SIGNS OF CHANGE? Bulgarian PM suggests returning to Turkstream. EU official says “Russia-bashing” must stop. New Italian government wants Russia sanctions ended and Russia into G(7±1). Trump wants Russia into it too. Nonetheless the G(7-1) communique continues to condemn Russia for its “failure to demonstrate complete implementation of its commitments in the Minsk Agreements.” (I actually asked the Canadian Minister to tell me what the “commitments” were – the word “Russia” doesn’t even appear in the agreement – but got no answer.) But Lexus and Vovan – they strike again!! – get the OSCE Secretary General to admit it’s Kiev that blocking it – more seeing what’s in plain sight.

UKRAINE. Freedom House notices what has been in plain sight for years: “Far-right extremism represents a threat to the democratic development of Ukrainian society.” Does this signify anything? Who knows? Propagandists don’t often change their line. But still: both Amnesty and Freedom House committing crimethink! Maybe something is changing.

© Patrick Armstrong Analysis, Canada Russia Observer

RUSSIAN FEDERATION SITREP 31 MAY 2018

RUSSIA: REALITY AND ILLUSION. In my employed days (10 years ago this week!) we Russia hands would periodically be visited by someone from our Embassy who would tell us (expressing surprise) that Moscow was safe, interesting, the people “normal” and so on. I testily told one once that all he was telling us, who already knew this, was how bad Western (and Embassy) reporting was on the reality of Russia. Nicolai Petro has written a masterful piece on this persistence of an out-of-date and wrong-headed picture that is still the foundation of so much comment. “Paradigm blindness occurs when an event remains invisible because the observer has no context or expression for naming it. Simply put, Americans cannot talk about Russia as a democracy because there is no frame of reference for Russian democracy in their minds.” He sadly concludes that “Russophobia is a chronic condition for American elites” and that it is “a by-product of American exceptionalism”. You should read the original but Paul Robinson summarises it. I notice it all the time: to say “Russian elections” is to get a smile – “everybody knows” they don’t have them, ditto “Russian law” and so on. An inadvertently hilarious illustration of self-deception masquerading as analysis can be found here: “Our foreign policy successes have been far more numerous than our mistakes, and the benefits of American involvement around the globe far outweigh the shortcomings”, “Putin’s Moscow has sought to rebuild Russia’s prestige by challenging the United States in its Allies without moral constraint” and so on. In short: we bomb hospitals by mistake, Russians do it on purpose. Dangerous stuff to be thinking these days.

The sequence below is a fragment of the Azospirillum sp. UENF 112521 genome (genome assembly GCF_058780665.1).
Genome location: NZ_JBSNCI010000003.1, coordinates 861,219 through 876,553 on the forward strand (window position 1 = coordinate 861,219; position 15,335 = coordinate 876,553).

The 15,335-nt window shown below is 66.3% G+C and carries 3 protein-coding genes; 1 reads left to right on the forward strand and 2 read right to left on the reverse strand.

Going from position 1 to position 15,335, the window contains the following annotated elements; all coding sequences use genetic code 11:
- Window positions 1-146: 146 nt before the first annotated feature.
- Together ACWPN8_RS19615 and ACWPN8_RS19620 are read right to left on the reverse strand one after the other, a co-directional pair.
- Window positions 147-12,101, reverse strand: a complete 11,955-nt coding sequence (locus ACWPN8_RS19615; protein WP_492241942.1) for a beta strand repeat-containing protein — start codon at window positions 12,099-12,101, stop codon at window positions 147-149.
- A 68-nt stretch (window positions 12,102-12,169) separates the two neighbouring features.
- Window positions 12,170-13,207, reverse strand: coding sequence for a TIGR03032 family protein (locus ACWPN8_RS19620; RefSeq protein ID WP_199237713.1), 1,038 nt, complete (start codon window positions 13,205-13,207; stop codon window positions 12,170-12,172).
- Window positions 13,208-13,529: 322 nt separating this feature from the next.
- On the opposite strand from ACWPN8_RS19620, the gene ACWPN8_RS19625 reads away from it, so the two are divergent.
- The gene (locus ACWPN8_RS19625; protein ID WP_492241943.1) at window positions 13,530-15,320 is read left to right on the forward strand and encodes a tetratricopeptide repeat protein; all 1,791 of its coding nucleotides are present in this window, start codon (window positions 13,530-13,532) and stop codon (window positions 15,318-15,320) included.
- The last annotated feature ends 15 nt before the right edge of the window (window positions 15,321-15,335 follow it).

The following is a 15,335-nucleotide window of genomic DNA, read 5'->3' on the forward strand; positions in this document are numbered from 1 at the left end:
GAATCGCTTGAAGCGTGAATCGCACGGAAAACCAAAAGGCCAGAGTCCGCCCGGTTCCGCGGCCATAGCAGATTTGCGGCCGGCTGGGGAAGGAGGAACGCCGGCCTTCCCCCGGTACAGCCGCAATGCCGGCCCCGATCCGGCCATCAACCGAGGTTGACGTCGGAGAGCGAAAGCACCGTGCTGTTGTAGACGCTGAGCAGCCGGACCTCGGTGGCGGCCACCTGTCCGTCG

FOUR AT ONCE. Four Bulava ICBMs launched at once. That’s potentially 24 150kt warheads. Maybe it’s time to start paying better – and less self-delusory – attention to Russia.

OOPS. The Russians claim to have two Tomahawk missiles from Syria; they say they will study them so as to better counter them. This will not bother the Pentagon which denies that any such thing happened.

SPIEF. Took place last week. May prove to be an event of some significance depending on Europe’s reaction to Trump’s cancellation of the Iran agreement and tariffs. Serious meetings with Japan, France and the IMF, China and, a few days before with India and Germany. Interesting that, no matter what, they come to talk to Putin sooner or later, isn’t it? There’s a new world a-borning but it will take a while yet.